Science proves women are already sure they want abortions even before they get to the doctor

The most frustrating, sexist aspect of almost all abortion laws is that most of them are aimed at changing a woman’s mind about what she already decided she wanted to do about her pregnancy. Now, a new study shows that most women are sure about wanting an abortion before they even go to the doctor. It’s a shame that we need a study to confirm that when a woman gets pregnant and then calls the doctor to make an appointment, she usually knows what she wants to do about the fetus. Yet, there are 27 states that require mandatory waiting periods after an initial appointment with a doctor before being able to go through with terminating the pregnancy. This new study proves how useless those waiting periods are.

The study, published in Contraception, was done by researchers from Advancing New Standards in Reproductive Health (ANSIRH) at the University of California, San Francisco. They surveyed 500 Utah women getting an abortion at four family-planning clinics in the state and used the “Decisional Conflict Scale” to measure how certain the women were of their choice (the lower the score, the more certain, the higher, the more conflict). Overall, 89 percent of the women they followed up with had had abortions and their score was 13.5 out of 100 (though they were only able to follow up with 63 percent of the respondents). The 11 percent who chose to not have an abortion had a mean score of 28.5, which means that they were less sure to start with and then decided to not go through with it. The average group score was 15.5. Basically, they found that women are sure about what they want, even if you read them an “informational script” during the 72-hour waiting period that Utah mandates.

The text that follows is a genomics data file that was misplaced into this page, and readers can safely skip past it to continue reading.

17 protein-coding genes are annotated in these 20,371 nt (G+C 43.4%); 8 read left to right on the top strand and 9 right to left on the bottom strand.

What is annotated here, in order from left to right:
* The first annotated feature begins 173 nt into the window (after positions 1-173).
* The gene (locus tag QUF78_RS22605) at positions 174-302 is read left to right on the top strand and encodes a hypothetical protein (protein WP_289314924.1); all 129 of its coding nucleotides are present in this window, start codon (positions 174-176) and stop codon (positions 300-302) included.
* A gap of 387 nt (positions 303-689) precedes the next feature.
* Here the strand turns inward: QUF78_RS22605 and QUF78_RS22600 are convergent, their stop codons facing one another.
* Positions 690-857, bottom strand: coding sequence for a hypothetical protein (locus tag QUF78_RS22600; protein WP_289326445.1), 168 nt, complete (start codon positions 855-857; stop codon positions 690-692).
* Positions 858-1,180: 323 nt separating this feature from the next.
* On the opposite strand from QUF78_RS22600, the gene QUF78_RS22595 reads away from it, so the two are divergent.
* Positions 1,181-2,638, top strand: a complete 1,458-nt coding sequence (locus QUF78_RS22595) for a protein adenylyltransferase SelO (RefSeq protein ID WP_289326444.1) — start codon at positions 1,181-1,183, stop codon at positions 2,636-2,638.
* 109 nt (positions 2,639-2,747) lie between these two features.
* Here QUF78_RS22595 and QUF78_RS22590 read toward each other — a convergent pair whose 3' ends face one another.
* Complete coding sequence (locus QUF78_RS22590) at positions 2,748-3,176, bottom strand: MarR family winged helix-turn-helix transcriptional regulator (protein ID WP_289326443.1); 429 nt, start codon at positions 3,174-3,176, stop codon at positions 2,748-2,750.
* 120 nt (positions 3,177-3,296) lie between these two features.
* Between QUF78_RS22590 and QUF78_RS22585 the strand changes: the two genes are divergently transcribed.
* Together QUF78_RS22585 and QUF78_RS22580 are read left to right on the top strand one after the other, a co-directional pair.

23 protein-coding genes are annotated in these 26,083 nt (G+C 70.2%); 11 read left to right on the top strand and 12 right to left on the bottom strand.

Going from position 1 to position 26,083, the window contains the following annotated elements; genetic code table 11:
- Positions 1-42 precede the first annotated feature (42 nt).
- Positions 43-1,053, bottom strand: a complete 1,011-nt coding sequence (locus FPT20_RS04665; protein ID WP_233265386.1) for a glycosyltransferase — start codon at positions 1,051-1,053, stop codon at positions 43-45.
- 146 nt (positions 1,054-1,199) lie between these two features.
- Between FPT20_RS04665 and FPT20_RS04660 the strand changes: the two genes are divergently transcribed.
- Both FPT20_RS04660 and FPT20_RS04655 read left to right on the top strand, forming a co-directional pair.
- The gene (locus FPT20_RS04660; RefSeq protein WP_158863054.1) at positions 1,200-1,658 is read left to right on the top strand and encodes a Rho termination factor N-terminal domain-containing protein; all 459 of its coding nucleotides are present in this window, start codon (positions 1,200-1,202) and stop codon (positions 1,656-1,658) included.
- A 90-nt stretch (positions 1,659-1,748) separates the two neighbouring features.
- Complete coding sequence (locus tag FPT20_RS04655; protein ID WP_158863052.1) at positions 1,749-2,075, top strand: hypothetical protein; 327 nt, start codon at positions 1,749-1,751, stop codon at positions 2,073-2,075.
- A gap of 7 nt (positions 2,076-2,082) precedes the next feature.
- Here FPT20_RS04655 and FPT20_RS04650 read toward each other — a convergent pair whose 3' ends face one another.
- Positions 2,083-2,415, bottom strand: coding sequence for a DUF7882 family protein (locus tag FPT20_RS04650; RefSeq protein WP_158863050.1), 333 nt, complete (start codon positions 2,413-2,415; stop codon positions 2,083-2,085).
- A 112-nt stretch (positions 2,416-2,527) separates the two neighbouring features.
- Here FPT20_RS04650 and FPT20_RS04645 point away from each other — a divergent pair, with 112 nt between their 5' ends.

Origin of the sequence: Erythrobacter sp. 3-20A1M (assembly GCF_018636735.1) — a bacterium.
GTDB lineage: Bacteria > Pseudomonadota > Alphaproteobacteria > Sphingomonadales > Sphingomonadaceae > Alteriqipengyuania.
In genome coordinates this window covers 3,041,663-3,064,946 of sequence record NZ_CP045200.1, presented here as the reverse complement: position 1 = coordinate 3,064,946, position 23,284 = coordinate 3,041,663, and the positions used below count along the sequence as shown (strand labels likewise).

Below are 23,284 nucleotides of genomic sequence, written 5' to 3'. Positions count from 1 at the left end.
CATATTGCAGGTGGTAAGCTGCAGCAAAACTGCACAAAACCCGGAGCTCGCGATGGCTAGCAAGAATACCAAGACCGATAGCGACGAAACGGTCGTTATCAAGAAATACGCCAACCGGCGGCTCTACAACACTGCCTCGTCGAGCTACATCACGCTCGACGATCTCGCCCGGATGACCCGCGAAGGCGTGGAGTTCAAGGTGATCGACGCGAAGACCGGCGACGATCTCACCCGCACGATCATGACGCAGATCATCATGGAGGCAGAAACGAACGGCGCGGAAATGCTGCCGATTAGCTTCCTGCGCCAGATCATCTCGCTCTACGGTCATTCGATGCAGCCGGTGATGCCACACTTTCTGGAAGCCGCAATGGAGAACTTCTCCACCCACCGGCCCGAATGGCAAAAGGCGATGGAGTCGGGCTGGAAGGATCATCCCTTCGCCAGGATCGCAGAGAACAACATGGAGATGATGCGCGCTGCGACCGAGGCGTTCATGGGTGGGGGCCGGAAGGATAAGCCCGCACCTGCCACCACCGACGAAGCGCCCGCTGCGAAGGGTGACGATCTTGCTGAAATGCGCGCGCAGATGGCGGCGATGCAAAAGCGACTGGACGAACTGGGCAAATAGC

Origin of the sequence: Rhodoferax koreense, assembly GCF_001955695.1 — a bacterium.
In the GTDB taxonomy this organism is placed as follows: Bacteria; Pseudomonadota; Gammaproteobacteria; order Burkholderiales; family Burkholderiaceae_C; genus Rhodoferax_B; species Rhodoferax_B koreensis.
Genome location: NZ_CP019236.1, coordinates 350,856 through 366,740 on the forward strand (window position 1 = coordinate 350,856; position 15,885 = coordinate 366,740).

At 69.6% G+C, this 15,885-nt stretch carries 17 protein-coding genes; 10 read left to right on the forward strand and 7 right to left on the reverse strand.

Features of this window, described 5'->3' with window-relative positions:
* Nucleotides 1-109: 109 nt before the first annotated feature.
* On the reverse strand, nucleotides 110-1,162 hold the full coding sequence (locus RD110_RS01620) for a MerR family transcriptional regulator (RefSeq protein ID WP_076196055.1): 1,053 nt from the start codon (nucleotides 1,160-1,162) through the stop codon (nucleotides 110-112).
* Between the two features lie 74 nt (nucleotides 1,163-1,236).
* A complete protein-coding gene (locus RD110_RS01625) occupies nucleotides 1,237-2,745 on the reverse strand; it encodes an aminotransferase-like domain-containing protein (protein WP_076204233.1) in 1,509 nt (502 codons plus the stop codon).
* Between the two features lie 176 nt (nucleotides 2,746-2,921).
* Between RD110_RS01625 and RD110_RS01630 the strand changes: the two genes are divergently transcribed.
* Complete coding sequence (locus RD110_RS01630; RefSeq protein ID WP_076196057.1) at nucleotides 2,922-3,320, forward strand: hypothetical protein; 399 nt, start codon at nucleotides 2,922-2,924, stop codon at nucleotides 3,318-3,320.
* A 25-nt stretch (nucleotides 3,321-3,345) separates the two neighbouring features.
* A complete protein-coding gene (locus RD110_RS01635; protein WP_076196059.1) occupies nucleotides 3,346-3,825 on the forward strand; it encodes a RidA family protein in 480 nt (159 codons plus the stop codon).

Lauren Ralph, an epidemiologist at ANSRH told Think Progress, “Our finding directly challenges the narrative that decision making on abortion is somehow exceptional compared to other health care decisions and requires additional protection, such as state laws that mandate waiting periods or targeted counseling, and whose stated purpose is to prevent women from making an unconsidered decision.” Uh, yeah. The women in the study jumped through all of the usual hoops and 89 percent of them still knew what they wanted before they even started. Waiting periods and counseling are a waste of time and resources.

Another study looking at Utah’s 72-hour waiting period found that 77 percent of women returned for their abortion, but the waiting periods still had a negative impact on them because it either involved them missing work or spending money on transportation. The findings of this new study show that waiting periods, which are mandatory in 27 states, are totally unnecessary. They’re also sexist, since they’re built on the idea that women don’t really know what they want and need to be guided through the process, something we don’t do for any other medical procedure. For example, states don’t make cancer patients wait before deciding on a course of treatment, or show them time-lapsed photos of their grandchildren when considering not starting chemotherapy, right? Right.

Conservatives and the GOP are stubborn as anything, so it’s likely that pro-choice advocates will have to run more studies about the decision-making process and restrictions on abortions before anything changes. But that’s good in a way because the more data we have about how useless the waiting periods and other obstacles really are, the better.

The laws don’t work. Women aren’t fickle. Get it over it, everyone.